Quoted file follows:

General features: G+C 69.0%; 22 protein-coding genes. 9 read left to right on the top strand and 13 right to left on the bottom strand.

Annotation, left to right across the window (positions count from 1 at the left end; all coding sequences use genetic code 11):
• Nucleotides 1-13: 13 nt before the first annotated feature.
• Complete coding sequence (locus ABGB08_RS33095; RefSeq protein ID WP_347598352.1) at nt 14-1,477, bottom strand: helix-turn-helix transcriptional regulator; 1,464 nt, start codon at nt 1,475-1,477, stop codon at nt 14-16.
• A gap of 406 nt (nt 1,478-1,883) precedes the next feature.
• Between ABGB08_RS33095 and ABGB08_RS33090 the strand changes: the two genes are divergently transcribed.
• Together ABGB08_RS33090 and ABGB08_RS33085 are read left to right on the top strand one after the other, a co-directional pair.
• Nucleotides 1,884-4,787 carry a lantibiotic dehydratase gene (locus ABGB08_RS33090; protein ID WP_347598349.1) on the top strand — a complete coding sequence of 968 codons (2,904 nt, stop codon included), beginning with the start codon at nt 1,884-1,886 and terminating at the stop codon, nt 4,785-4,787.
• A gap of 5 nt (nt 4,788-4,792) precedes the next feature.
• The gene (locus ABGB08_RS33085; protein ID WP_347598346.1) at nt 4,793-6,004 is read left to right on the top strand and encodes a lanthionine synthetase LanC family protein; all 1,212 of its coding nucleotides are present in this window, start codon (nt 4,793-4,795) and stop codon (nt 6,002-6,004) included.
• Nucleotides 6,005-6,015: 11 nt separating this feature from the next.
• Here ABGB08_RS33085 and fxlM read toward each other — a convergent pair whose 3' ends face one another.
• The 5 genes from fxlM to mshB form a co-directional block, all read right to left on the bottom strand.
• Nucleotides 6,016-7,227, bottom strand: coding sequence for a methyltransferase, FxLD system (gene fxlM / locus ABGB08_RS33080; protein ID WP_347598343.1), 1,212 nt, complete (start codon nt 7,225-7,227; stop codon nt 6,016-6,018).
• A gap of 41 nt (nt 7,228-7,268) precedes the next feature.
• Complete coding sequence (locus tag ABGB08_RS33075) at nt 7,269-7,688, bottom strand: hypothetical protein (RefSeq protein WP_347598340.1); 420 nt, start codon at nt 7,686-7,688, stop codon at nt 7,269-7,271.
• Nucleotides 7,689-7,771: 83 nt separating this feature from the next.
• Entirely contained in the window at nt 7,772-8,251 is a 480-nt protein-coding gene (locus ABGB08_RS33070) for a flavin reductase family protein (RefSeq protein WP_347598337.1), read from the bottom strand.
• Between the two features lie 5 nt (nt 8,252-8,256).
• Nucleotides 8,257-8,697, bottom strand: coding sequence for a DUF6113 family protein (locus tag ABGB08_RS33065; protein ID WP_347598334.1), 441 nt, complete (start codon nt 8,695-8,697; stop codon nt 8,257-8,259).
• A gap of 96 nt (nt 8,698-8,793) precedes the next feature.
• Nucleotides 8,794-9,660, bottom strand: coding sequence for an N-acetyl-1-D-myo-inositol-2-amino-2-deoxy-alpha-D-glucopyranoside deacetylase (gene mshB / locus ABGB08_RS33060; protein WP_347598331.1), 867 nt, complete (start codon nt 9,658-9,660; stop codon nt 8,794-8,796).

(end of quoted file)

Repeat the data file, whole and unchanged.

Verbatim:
General features: G+C 69.0%; 22 protein-coding genes. 9 read left to right on the top strand and 13 right to left on the bottom strand.

Annotation, left to right across the window (positions count from 1 at the left end; all coding sequences use genetic code 11):
• Nucleotides 1-13: 13 nt before the first annotated feature.
• Complete coding sequence (locus ABGB08_RS33095; RefSeq protein ID WP_347598352.1) at nt 14-1,477, bottom strand: helix-turn-helix transcriptional regulator; 1,464 nt, start codon at nt 1,475-1,477, stop codon at nt 14-16.
• A gap of 406 nt (nt 1,478-1,883) precedes the next feature.
• Between ABGB08_RS33095 and ABGB08_RS33090 the strand changes: the two genes are divergently transcribed.
• Together ABGB08_RS33090 and ABGB08_RS33085 are read left to right on the top strand one after the other, a co-directional pair.
• Nucleotides 1,884-4,787 carry a lantibiotic dehydratase gene (locus ABGB08_RS33090; protein ID WP_347598349.1) on the top strand — a complete coding sequence of 968 codons (2,904 nt, stop codon included), beginning with the start codon at nt 1,884-1,886 and terminating at the stop codon, nt 4,785-4,787.
• A gap of 5 nt (nt 4,788-4,792) precedes the next feature.
• The gene (locus ABGB08_RS33085; protein ID WP_347598346.1) at nt 4,793-6,004 is read left to right on the top strand and encodes a lanthionine synthetase LanC family protein; all 1,212 of its coding nucleotides are present in this window, start codon (nt 4,793-4,795) and stop codon (nt 6,002-6,004) included.
• Nucleotides 6,005-6,015: 11 nt separating this feature from the next.
• Here ABGB08_RS33085 and fxlM read toward each other — a convergent pair whose 3' ends face one another.
• The 5 genes from fxlM to mshB form a co-directional block, all read right to left on the bottom strand.
• Nucleotides 6,016-7,227, bottom strand: coding sequence for a methyltransferase, FxLD system (gene fxlM / locus ABGB08_RS33080; protein ID WP_347598343.1), 1,212 nt, complete (start codon nt 7,225-7,227; stop codon nt 6,016-6,018).
• A gap of 41 nt (nt 7,228-7,268) precedes the next feature.
• Complete coding sequence (locus tag ABGB08_RS33075) at nt 7,269-7,688, bottom strand: hypothetical protein (RefSeq protein WP_347598340.1); 420 nt, start codon at nt 7,686-7,688, stop codon at nt 7,269-7,271.
• Nucleotides 7,689-7,771: 83 nt separating this feature from the next.
• Entirely contained in the window at nt 7,772-8,251 is a 480-nt protein-coding gene (locus ABGB08_RS33070) for a flavin reductase family protein (RefSeq protein WP_347598337.1), read from the bottom strand.
• Between the two features lie 5 nt (nt 8,252-8,256).
• Nucleotides 8,257-8,697, bottom strand: coding sequence for a DUF6113 family protein (locus tag ABGB08_RS33065; protein ID WP_347598334.1), 441 nt, complete (start codon nt 8,695-8,697; stop codon nt 8,257-8,259).
• A gap of 96 nt (nt 8,698-8,793) precedes the next feature.
• Nucleotides 8,794-9,660, bottom strand: coding sequence for an N-acetyl-1-D-myo-inositol-2-amino-2-deoxy-alpha-D-glucopyranoside deacetylase (gene mshB / locus ABGB08_RS33060; protein WP_347598331.1), 867 nt, complete (start codon nt 9,658-9,660; stop codon nt 8,794-8,796).